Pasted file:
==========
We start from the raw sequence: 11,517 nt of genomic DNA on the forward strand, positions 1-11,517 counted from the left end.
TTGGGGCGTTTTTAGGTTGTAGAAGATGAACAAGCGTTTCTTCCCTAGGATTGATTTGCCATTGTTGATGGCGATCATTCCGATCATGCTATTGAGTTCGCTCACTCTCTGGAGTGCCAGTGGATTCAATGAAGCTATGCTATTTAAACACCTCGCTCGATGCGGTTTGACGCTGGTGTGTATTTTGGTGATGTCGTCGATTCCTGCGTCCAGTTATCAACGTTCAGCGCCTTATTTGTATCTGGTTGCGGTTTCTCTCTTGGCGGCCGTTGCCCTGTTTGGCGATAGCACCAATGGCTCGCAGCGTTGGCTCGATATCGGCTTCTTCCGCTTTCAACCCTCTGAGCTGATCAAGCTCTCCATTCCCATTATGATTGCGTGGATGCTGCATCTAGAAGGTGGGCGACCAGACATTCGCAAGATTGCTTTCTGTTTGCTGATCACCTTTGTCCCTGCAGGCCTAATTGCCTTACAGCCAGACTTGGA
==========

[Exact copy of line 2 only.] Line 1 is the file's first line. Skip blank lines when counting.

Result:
TTGGGGCGTTTTTAGGTTGTAGAAGATGAACAAGCGTTTCTTCCCTAGGATTGATTTGCCATTGTTGATGGCGATCATTCCGATCATGCTATTGAGTTCGCTCACTCTCTGGAGTGCCAGTGGATTCAATGAAGCTATGCTATTTAAACACCTCGCTCGATGCGGTTTGACGCTGGTGTGTATTTTGGTGATGTCGTCGATTCCTGCGTCCAGTTATCAACGTTCAGCGCCTTATTTGTATCTGGTTGCGGTTTCTCTCTTGGCGGCCGTTGCCCTGTTTGGCGATAGCACCAATGGCTCGCAGCGTTGGCTCGATATCGGCTTCTTCCGCTTTCAACCCTCTGAGCTGATCAAGCTCTCCATTCCCATTATGATTGCGTGGATGCTGCATCTAGAAGGTGGGCGACCAGACATTCGCAAGATTGCTTTCTGTTTGCTGATCACCTTTGTCCCTGCAGGCCTAATTGCCTTACAGCCAGACTTGGA